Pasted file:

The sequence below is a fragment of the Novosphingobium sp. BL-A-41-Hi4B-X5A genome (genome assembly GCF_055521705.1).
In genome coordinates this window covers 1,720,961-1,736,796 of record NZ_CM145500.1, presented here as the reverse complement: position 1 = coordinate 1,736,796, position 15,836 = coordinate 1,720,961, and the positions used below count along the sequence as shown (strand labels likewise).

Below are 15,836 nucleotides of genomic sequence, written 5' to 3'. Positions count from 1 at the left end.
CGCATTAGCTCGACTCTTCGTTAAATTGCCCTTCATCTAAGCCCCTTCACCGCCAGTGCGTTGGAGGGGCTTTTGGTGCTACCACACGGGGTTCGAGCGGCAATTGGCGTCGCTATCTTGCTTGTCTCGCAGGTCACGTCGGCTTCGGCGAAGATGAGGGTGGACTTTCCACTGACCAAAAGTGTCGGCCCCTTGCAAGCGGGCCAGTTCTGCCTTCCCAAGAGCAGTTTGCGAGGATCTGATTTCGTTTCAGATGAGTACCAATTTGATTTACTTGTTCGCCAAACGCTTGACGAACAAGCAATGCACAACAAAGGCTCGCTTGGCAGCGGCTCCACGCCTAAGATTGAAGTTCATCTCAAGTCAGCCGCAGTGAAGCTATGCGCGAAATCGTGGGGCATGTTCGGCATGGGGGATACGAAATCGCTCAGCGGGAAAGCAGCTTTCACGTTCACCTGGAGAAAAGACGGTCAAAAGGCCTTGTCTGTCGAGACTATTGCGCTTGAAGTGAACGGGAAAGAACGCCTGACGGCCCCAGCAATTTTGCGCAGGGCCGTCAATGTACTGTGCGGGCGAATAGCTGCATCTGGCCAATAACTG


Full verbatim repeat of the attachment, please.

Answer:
The sequence below is a fragment of the Novosphingobium sp. BL-A-41-Hi4B-X5A genome (genome assembly GCF_055521705.1).
In genome coordinates this window covers 1,720,961-1,736,796 of record NZ_CM145500.1, presented here as the reverse complement: position 1 = coordinate 1,736,796, position 15,836 = coordinate 1,720,961, and the positions used below count along the sequence as shown (strand labels likewise).

Below are 15,836 nucleotides of genomic sequence, written 5' to 3'. Positions count from 1 at the left end.
CGCATTAGCTCGACTCTTCGTTAAATTGCCCTTCATCTAAGCCCCTTCACCGCCAGTGCGTTGGAGGGGCTTTTGGTGCTACCACACGGGGTTCGAGCGGCAATTGGCGTCGCTATCTTGCTTGTCTCGCAGGTCACGTCGGCTTCGGCGAAGATGAGGGTGGACTTTCCACTGACCAAAAGTGTCGGCCCCTTGCAAGCGGGCCAGTTCTGCCTTCCCAAGAGCAGTTTGCGAGGATCTGATTTCGTTTCAGATGAGTACCAATTTGATTTACTTGTTCGCCAAACGCTTGACGAACAAGCAATGCACAACAAAGGCTCGCTTGGCAGCGGCTCCACGCCTAAGATTGAAGTTCATCTCAAGTCAGCCGCAGTGAAGCTATGCGCGAAATCGTGGGGCATGTTCGGCATGGGGGATACGAAATCGCTCAGCGGGAAAGCAGCTTTCACGTTCACCTGGAGAAAAGACGGTCAAAAGGCCTTGTCTGTCGAGACTATTGCGCTTGAAGTGAACGGGAAAGAACGCCTGACGGCCCCAGCAATTTTGCGCAGGGCCGTCAATGTACTGTGCGGGCGAATAGCTGCATCTGGCCAATAACTG